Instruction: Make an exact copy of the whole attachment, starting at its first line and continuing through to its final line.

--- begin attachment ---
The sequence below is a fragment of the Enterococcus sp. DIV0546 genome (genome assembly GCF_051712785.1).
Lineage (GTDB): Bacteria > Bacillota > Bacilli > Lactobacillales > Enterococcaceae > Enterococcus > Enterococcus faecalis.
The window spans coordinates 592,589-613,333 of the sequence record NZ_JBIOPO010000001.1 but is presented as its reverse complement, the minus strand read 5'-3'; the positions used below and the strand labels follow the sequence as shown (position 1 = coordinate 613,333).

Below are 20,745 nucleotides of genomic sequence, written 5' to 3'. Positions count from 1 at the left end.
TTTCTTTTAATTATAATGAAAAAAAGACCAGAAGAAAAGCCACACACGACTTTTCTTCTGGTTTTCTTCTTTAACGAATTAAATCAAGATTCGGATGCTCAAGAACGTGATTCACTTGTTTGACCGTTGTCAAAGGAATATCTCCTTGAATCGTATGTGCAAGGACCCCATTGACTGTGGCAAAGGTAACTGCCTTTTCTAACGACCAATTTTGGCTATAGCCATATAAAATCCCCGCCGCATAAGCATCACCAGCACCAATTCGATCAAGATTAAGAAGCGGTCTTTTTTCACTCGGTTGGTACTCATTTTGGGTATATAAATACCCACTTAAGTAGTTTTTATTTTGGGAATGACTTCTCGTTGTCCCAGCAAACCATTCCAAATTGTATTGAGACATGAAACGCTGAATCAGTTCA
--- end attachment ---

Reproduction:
The sequence below is a fragment of the Enterococcus sp. DIV0546 genome (genome assembly GCF_051712785.1).
Lineage (GTDB): Bacteria > Bacillota > Bacilli > Lactobacillales > Enterococcaceae > Enterococcus > Enterococcus faecalis.
The window spans coordinates 592,589-613,333 of the sequence record NZ_JBIOPO010000001.1 but is presented as its reverse complement, the minus strand read 5'-3'; the positions used below and the strand labels follow the sequence as shown (position 1 = coordinate 613,333).

Below are 20,745 nucleotides of genomic sequence, written 5' to 3'. Positions count from 1 at the left end.
TTTCTTTTAATTATAATGAAAAAAAGACCAGAAGAAAAGCCACACACGACTTTTCTTCTGGTTTTCTTCTTTAACGAATTAAATCAAGATTCGGATGCTCAAGAACGTGATTCACTTGTTTGACCGTTGTCAAAGGAATATCTCCTTGAATCGTATGTGCAAGGACCCCATTGACTGTGGCAAAGGTAACTGCCTTTTCTAACGACCAATTTTGGCTATAGCCATATAAAATCCCCGCCGCATAAGCATCACCAGCACCAATTCGATCAAGATTAAGAAGCGGTCTTTTTTCACTCGGTTGGTACTCATTTTGGGTATATAAATACCCACTTAAGTAGTTTTTATTTTGGGAATGACTTCTCGTTGTCCCAGCAAACCATTCCAAATTGTATTGAGACATGAAACGCTGAATCAGTTCA